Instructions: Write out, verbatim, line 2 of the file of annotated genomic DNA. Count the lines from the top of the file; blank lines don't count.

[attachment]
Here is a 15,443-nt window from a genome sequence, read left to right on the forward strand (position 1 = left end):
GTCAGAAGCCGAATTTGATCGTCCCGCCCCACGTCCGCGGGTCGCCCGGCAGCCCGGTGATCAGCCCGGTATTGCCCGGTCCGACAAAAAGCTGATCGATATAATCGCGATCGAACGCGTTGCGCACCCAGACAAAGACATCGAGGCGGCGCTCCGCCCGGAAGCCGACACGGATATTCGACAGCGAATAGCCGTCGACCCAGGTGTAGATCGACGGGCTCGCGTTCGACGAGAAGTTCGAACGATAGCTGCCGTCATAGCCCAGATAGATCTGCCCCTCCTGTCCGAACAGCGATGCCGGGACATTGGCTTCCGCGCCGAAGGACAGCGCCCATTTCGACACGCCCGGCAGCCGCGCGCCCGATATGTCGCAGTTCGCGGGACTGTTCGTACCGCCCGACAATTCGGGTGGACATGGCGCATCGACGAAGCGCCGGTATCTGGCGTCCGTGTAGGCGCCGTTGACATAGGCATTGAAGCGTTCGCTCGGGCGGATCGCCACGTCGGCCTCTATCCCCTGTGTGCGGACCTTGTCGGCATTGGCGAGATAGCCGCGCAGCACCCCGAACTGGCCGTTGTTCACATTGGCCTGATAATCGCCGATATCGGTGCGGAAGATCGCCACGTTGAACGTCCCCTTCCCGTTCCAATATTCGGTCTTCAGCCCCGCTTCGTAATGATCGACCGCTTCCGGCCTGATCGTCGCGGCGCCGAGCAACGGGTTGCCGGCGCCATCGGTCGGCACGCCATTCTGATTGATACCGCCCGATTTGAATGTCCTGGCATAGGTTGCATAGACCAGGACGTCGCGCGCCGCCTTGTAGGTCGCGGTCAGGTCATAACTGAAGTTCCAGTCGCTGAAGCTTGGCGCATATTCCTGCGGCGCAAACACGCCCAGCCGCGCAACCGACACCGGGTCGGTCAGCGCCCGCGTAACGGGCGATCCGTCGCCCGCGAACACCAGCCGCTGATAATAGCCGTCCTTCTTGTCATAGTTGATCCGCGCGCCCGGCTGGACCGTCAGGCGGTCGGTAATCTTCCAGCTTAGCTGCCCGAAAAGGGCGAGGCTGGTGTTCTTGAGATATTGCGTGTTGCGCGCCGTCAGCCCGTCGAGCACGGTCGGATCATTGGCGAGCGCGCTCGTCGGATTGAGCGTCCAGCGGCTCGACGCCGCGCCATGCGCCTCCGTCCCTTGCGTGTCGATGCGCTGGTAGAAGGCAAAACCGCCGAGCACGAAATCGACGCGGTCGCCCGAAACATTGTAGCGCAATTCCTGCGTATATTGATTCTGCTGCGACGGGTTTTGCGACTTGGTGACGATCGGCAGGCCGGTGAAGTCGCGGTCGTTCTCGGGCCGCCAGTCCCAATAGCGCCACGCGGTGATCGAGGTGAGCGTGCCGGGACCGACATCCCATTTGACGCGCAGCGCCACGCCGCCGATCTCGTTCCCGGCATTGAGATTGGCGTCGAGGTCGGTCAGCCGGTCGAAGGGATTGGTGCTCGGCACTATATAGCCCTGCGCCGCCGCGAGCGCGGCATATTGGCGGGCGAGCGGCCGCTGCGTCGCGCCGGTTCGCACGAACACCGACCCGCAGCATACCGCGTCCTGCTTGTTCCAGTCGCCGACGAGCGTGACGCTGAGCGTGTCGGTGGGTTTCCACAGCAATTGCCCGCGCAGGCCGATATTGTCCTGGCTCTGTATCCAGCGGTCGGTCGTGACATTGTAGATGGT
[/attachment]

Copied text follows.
GTCAGAAGCCGAATTTGATCGTCCCGCCCCACGTCCGCGGGTCGCCCGGCAGCCCGGTGATCAGCCCGGTATTGCCCGGTCCGACAAAAAGCTGATCGATATAATCGCGATCGAACGCGTTGCGCACCCAGACAAAGACATCGAGGCGGCGCTCCGCCCGGAAGCCGACACGGATATTCGACAGCGAATAGCCGTCGACCCAGGTGTAGATCGACGGGCTCGCGTTCGACGAGAAGTTCGAACGATAGCTGCCGTCATAGCCCAGATAGATCTGCCCCTCCTGTCCGAACAGCGATGCCGGGACATTGGCTTCCGCGCCGAAGGACAGCGCCCATTTCGACACGCCCGGCAGCCGCGCGCCCGATATGTCGCAGTTCGCGGGACTGTTCGTACCGCCCGACAATTCGGGTGGACATGGCGCATCGACGAAGCGCCGGTATCTGGCGTCCGTGTAGGCGCCGTTGACATAGGCATTGAAGCGTTCGCTCGGGCGGATCGCCACGTCGGCCTCTATCCCCTGTGTGCGGACCTTGTCGGCATTGGCGAGATAGCCGCGCAGCACCCCGAACTGGCCGTTGTTCACATTGGCCTGATAATCGCCGATATCGGTGCGGAAGATCGCCACGTTGAACGTCCCCTTCCCGTTCCAATATTCGGTCTTCAGCCCCGCTTCGTAATGATCGACCGCTTCCGGCCTGATCGTCGCGGCGCCGAGCAACGGGTTGCCGGCGCCATCGGTCGGCACGCCATTCTGATTGATACCGCCCGATTTGAATGTCCTGGCATAGGTTGCATAGACCAGGACGTCGCGCGCCGCCTTGTAGGTCGCGGTCAGGTCATAACTGAAGTTCCAGTCGCTGAAGCTTGGCGCATATTCCTGCGGCGCAAACACGCCCAGCCGCGCAACCGACACCGGGTCGGTCAGCGCCCGCGTAACGGGCGATCCGTCGCCCGCGAACACCAGCCGCTGATAATAGCCGTCCTTCTTGTCATAGTTGATCCGCGCGCCCGGCTGGACCGTCAGGCGGTCGGTAATCTTCCAGCTTAGCTGCCCGAAAAGGGCGAGGCTGGTGTTCTTGAGATATTGCGTGTTGCGCGCCGTCAGCCCGTCGAGCACGGTCGGATCATTGGCGAGCGCGCTCGTCGGATTGAGCGTCCAGCGGCTCGACGCCGCGCCATGCGCCTCCGTCCCTTGCGTGTCGATGCGCTGGTAGAAGGCAAAACCGCCGAGCACGAAATCGACGCGGTCGCCCGAAACATTGTAGCGCAATTCCTGCGTATATTGATTCTGCTGCGACGGGTTTTGCGACTTGGTGACGATCGGCAGGCCGGTGAAGTCGCGGTCGTTCTCGGGCCGCCAGTCCCAATAGCGCCACGCGGTGATCGAGGTGAGCGTGCCGGGACCGACATCCCATTTGACGCGCAGCGCCACGCCGCCGATCTCGTTCCCGGCATTGAGATTGGCGTCGAGGTCGGTCAGCCGGTCGAAGGGATTGGTGCTCGGCACTATATAGCCCTGCGCCGCCGCGAGCGCGGCATATTGGCGGGCGAGCGGCCGCTGCGTCGCGCCGGTTCGCACGAACACCGACCCGCAGCATACCGCGTCCTGCTTGTTCCAGTCGCCGACGAGCGTGACGCTGAGCGTGTCGGTGGGTTTCCACAGCAATTGCCCGCGCAGGCCGATATTGTCCTGGCTCTGTATCCAGCGGTCGGTCGTGACATTGTAGATGGT